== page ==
Syrian missile hits near Israel’s Dimona nuclear reactor; Israel retaliates

Syrian missile hits near Israel’s Dimona nuclear reactor; Israel retaliates

Jerusalem/Damascus: A missile attack launched from Syria on Thursday morning took place near Israel’s Dimona nuclear facility. There was no damage to the nuclear facility. Israel, however, has responded by launching airstrikes in Syria. According to Israeli military analysts, it is the first time Syria used long-range missiles that can target southern Israel. Israeli media warned the rockets could be a matter of concern for Israel’s security.

Dimona nuclear reactorDimona nuclear reactor is in the southern Israeli city of Negev. On early Thursday morning, the incoming missile crashed in Abu Krinat, a village roughly 1 kilometre from Dimona. It triggered sirens located within the periphery of the nuclear site. Locals claim to have heard the sound of the exploding missile as far as Jerusalem. Israeli fighters then launched pounding attacks near the Syrian capital, Damascus. Syria’s state news agency alleged four of its soldiers were killed in the strikes.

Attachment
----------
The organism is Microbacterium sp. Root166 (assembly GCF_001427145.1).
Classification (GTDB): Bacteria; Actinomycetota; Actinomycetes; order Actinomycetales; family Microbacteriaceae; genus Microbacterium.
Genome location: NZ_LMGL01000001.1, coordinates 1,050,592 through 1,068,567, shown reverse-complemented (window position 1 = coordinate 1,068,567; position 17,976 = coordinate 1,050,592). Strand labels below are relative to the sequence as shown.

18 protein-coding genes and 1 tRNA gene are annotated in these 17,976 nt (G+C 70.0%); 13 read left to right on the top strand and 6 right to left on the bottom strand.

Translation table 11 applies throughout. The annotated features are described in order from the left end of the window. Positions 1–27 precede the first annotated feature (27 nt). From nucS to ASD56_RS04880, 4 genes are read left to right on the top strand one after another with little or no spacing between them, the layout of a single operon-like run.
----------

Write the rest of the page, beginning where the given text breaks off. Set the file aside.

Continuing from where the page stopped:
The Israeli military says a Russian-made SA-5 surface-to-air missile had crashed at Abu Krinat. The rockets are used to respond to airstrikes. The missiles, launched by Syria to respond to Israeli air raids, hit directly near Dimona. Israeli military analysts have therefore asserted that Syria has warned of owning rockets, reaching as far as southern Israeli cities.

Israel deployed air defence systems to protect the Dimona nuclear facility, as well as major cities, locations and military bases. Israel has also kept the US-built Patriot air defence system ready for protecting the Dimona nuclear site.

Dimona nuclear reactor Dimona nuclear reactor

How did the missiles, launched 300 kilometres from Syria, then reach Dimona?’ and ‘How did the Patriot missile defence fail?’ are some of the questions raised after the incident. Also, the Israeli military has ordered an inquiry into the incident.

Last week, an Iranian newspaper had demanded a tit-for-tat retaliation to the blast at Natanz nuclear facility by attacking Israel’s Dimona nuclear reactor. The newspaper is owned by Hossein Shariatmadari, a former adviser to Iran’s Supreme Leader Ayatollah Ali Khamenei. As the attack near Dimona occurred only five days from the incident at Natanz, Israeli media strong suspect Iran or Iranian-backed terrorist groups in Syria were responsible for it.

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